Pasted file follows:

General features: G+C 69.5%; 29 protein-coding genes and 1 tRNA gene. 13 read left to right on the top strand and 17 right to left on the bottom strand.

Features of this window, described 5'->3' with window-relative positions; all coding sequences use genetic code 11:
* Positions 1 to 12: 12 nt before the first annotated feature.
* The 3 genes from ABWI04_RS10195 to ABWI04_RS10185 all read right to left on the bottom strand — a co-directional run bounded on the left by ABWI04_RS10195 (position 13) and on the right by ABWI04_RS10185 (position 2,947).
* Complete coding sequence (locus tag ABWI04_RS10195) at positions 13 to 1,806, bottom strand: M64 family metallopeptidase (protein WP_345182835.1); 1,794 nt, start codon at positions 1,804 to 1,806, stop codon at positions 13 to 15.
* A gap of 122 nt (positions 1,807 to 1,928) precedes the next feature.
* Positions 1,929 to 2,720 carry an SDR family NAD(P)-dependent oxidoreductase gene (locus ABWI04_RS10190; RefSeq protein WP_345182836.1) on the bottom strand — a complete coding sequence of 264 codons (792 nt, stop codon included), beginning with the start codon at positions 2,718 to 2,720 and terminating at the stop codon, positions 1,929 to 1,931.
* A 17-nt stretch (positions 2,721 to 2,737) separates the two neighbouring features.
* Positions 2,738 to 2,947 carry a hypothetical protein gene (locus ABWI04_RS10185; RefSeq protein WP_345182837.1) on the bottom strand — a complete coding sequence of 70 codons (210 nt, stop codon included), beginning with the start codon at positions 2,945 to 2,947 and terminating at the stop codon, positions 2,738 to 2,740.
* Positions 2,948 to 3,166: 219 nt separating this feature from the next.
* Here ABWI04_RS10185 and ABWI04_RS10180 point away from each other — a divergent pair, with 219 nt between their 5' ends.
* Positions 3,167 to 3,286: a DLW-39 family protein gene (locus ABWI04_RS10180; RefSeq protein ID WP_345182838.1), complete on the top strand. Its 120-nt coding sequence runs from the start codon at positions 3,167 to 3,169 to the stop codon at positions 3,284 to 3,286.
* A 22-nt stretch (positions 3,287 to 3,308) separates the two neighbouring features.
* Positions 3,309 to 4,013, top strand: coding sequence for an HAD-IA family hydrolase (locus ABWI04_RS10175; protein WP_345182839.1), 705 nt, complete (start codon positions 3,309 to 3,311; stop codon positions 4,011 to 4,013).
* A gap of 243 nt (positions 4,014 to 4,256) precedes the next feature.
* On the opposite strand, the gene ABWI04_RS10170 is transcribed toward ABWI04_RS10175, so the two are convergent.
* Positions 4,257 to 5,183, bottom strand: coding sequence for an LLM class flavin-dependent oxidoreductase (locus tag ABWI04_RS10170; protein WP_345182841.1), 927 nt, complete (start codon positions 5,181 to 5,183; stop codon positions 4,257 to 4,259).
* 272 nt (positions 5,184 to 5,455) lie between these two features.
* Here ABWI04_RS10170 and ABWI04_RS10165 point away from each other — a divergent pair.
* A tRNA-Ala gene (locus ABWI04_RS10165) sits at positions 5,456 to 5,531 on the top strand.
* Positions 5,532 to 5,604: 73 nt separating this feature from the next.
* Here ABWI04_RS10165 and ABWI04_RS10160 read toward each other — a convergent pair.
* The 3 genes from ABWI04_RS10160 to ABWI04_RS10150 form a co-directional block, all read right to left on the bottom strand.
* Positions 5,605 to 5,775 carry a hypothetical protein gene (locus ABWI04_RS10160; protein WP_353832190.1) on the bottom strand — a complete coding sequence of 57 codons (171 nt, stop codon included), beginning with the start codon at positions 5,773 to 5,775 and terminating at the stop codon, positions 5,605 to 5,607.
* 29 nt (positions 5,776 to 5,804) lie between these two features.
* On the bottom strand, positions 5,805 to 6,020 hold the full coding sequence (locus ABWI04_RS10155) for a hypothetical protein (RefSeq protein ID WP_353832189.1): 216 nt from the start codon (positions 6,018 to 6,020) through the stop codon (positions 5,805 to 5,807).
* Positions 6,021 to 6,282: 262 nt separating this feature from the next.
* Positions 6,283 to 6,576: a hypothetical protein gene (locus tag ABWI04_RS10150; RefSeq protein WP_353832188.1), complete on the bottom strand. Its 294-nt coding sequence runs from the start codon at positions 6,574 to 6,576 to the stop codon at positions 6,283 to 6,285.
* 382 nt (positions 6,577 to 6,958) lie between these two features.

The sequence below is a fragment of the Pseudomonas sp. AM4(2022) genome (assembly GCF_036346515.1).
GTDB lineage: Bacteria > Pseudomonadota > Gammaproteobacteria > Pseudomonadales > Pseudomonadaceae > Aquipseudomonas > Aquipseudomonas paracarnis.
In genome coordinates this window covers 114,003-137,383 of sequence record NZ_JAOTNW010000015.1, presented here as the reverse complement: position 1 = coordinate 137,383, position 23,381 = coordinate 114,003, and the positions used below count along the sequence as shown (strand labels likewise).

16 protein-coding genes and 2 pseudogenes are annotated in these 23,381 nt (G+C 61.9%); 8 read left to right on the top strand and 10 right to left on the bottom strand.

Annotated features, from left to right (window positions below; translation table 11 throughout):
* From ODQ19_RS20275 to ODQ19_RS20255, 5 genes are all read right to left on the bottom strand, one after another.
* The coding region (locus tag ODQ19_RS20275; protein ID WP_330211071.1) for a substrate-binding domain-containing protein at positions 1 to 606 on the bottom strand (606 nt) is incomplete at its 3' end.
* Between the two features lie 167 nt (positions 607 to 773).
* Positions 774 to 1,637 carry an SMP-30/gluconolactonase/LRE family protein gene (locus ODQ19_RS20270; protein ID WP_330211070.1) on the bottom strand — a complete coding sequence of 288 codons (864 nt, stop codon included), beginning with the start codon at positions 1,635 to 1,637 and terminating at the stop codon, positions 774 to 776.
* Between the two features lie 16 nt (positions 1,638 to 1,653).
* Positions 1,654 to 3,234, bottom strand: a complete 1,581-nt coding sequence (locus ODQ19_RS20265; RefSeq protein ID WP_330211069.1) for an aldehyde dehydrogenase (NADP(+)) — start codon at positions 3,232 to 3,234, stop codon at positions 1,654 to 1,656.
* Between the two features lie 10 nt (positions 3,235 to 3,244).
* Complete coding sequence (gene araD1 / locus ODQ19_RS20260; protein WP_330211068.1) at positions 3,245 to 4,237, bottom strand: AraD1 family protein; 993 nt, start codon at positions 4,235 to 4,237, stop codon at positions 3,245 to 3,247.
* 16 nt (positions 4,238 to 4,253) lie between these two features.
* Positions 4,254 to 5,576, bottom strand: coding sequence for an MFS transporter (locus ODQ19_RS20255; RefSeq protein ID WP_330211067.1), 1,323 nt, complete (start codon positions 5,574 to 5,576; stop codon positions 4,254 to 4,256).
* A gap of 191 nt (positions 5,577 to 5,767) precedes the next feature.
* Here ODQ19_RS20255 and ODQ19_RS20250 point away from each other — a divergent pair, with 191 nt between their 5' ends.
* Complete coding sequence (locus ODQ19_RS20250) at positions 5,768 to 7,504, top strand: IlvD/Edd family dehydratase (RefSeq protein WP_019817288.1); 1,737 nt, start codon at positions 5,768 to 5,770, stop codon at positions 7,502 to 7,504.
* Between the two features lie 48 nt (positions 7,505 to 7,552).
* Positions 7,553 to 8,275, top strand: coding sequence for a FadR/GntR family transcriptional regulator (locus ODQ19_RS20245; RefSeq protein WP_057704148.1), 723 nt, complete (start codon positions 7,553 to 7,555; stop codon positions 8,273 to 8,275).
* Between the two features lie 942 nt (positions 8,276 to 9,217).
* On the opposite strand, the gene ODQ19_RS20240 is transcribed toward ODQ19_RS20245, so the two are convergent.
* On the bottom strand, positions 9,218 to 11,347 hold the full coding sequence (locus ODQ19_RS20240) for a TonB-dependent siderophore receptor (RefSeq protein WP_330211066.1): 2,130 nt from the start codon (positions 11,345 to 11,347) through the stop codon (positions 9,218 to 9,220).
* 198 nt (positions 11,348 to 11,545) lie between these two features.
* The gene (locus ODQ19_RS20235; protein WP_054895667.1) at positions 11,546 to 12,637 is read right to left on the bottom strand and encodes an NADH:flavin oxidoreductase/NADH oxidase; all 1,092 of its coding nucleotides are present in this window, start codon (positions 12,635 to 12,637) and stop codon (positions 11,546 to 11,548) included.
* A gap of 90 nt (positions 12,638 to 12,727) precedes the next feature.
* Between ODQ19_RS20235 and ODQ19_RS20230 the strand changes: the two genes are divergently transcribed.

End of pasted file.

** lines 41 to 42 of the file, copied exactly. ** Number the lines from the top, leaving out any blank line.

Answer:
* Between the two features lie 10 nt (positions 3,235 to 3,244).
* Complete coding sequence (gene araD1 / locus ODQ19_RS20260; protein WP_330211068.1) at positions 3,245 to 4,237, bottom strand: AraD1 family protein; 993 nt, start codon at positions 4,235 to 4,237, stop codon at positions 3,245 to 3,247.